"I am wearing my mom's old purse."

Translation:Yo uso la cartera vieja de mamá.

8 months ago

65 Comments


https://www.duolingo.com/breezy883252

Should be "de mi mama" not "de mama"

5 months ago

https://www.duolingo.com/DevNull.PT

Definitely. English text and Spanish translation do not mean the same: "my mom's" translates to "de mi mamá" while "de mamá" translates to "mom's" (without the "my").

4 months ago

https://www.duolingo.com/Jim621304

Using the definition of usar as to wear, makes no sense, a woman carries a purse, she doesn't wear it. llevar is more appropriate. Changing the English from wear to use would solve this also.

7 months ago

https://www.duolingo.com/N0ni_
N0ni_
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In Spanish wear a purse is correct, carry is more like "yo cargo la cartera vieja de mi mamá", trust me, wear is also correct even for a purse, I am a native Spanish speaker.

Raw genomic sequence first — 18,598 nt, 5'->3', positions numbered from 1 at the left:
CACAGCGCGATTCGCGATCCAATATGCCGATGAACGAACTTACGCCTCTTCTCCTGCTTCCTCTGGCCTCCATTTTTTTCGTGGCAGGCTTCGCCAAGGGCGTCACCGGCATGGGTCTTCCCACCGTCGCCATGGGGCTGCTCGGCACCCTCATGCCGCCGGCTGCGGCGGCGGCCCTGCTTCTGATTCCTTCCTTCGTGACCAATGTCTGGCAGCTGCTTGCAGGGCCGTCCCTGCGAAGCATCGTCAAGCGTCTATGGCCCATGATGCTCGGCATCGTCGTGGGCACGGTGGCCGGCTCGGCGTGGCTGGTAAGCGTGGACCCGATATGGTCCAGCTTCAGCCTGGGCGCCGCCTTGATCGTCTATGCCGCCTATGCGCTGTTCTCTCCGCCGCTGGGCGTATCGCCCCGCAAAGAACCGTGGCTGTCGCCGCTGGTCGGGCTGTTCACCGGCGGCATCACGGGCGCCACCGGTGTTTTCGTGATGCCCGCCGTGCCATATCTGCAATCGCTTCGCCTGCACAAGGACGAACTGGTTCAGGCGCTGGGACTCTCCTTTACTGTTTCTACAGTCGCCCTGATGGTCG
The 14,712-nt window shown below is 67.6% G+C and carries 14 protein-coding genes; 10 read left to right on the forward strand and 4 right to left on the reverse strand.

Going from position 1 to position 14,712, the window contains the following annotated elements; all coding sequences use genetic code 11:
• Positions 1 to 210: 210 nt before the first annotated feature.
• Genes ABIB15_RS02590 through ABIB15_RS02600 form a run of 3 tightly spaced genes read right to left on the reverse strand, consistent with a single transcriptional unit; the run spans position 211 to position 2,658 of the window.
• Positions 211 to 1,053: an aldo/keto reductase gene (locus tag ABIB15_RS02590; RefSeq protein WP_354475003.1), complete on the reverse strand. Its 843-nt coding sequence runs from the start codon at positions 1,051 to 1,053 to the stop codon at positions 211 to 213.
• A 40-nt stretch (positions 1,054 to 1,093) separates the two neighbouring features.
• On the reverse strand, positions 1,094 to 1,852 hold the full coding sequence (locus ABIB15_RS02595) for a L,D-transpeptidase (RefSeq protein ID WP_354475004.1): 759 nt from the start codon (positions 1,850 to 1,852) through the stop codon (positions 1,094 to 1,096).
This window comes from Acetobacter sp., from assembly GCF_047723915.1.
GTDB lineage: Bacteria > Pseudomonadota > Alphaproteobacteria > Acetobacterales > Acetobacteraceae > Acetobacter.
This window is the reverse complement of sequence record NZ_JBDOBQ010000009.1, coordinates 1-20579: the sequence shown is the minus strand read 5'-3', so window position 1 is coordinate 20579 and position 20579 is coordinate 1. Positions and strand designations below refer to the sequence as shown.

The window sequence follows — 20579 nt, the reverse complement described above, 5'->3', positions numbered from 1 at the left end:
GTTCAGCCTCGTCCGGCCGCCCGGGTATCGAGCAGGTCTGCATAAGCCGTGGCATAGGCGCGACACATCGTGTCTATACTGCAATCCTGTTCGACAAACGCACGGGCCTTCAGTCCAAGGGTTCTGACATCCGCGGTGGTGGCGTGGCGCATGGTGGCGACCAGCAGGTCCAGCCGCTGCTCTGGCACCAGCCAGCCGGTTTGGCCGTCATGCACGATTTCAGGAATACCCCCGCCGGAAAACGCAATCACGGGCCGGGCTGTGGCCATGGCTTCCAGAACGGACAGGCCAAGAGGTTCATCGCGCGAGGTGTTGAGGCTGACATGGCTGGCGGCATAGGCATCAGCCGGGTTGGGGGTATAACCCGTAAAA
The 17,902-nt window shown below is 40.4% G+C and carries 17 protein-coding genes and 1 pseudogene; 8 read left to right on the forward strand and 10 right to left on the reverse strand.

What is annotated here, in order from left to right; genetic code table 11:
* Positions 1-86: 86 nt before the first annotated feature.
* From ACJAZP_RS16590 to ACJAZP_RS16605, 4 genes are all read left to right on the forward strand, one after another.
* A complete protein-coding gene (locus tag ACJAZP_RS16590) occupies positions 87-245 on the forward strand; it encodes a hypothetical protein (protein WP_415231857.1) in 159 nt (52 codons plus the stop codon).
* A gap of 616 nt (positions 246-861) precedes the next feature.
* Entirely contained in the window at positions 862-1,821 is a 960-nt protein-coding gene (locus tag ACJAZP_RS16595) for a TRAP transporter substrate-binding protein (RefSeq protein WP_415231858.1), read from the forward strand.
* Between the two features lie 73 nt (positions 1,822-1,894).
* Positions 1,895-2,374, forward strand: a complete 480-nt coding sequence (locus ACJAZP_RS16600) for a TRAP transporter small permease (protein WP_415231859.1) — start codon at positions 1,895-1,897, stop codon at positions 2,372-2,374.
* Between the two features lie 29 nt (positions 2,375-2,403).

6 months ago

https://www.duolingo.com/BarbaraMon385640

Thank you! This complaint keeps showing up....

5 months ago

https://www.duolingo.com/rogercchristie
rogercchristie
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It may well be OK in Spanish but, even amongst DL's frequent weird sentences, it is complete nonsense in English. I understand "I am using my mum's old purse" would translate to the same in Spanish.

3 months ago

https://www.duolingo.com/DevNull.PT

I would think so... in fact if you look at the discussion everyone is pointing that "usar" (which is directly translated to "to use" in English) is the correct Spanish term and the conflict is over the English term "to wear" vs "to use".

3 months ago